Retailers expect to move on automation processes in short, midterm - study

Monday, August 8, 2011

The majority of Brazil's retailers - or 69% - expect to advance on business automation processes in the short to medium term, according to a survey carried out by Brazilian IT firm Bematech.

Bematech's Commercial Automation Panorama study found that only 31.6% of Brazilian retailers surveyed had some level of hardware/software automation in their business.

The survey polled 3,147 different retailers in all of Brazil's regions, focusing on firms that are not part of a franchise or chain.

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According to Bematech, among the commercial establishments already automated, 42% of the retailers claim to have a receipt-issuing printer and 47% say they use a particular software solution.

The study also found that gas stations are the most automated commercial category, followed by the footwear sector and the cosmetics/personal hygiene vertical.

Bematech's survey places parking lots and eyewear retailers among those with the lowest automation levels.

For 31% of the interviewees, the main impact automation had on business was in streamlining sales and account balances, while 15% said it had helped to improve internal management control.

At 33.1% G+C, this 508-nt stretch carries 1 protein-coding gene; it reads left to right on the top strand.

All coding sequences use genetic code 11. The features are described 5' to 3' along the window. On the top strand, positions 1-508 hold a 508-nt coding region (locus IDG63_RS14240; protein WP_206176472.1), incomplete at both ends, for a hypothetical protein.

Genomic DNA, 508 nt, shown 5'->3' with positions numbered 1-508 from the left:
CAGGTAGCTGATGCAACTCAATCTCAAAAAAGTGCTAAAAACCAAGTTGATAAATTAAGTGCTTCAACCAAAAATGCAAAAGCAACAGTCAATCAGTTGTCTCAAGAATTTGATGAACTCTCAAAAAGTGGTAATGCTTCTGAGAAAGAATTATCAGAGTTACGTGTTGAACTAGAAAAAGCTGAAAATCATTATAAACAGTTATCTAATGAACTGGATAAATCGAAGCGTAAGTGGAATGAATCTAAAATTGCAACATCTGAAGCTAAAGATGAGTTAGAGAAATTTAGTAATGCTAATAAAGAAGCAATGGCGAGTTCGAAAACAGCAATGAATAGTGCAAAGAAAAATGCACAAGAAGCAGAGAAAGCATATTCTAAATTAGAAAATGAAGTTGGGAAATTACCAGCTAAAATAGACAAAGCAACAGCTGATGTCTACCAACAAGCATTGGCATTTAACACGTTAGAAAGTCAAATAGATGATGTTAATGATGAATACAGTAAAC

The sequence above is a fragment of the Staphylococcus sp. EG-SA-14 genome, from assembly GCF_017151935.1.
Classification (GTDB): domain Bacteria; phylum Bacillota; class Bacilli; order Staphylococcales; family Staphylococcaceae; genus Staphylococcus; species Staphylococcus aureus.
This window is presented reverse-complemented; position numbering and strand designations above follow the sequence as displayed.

Among those who intended to get automated soon, the main reasons included the need to be in line with tax laws, as well as the goal of quickening and optimizing storage, inventory and financial processes.


Also according to the study, around 66% of commercial establishments already automated in Brazil accept some kind of electronic payment method, such as credit and debit cards or m-payment.

Among those, jewelry shops and department stores most often accept credit and debit cards.

Regarding mobile payments - which still have low penetration in Brazil - gas stations com out on top with 4% of establishments accepting this form of payment, followed by supermarkets with 2%.

As for online payment, hotels lead the category at 6% making use of it.

According to Bematech Center's intelligence and research head, Geisa Bonfiette, the study's main purpose was "to indentify the current stages of automation technologies in Brazil's retail sector" and to determine which sectors automation has the most space to grow in.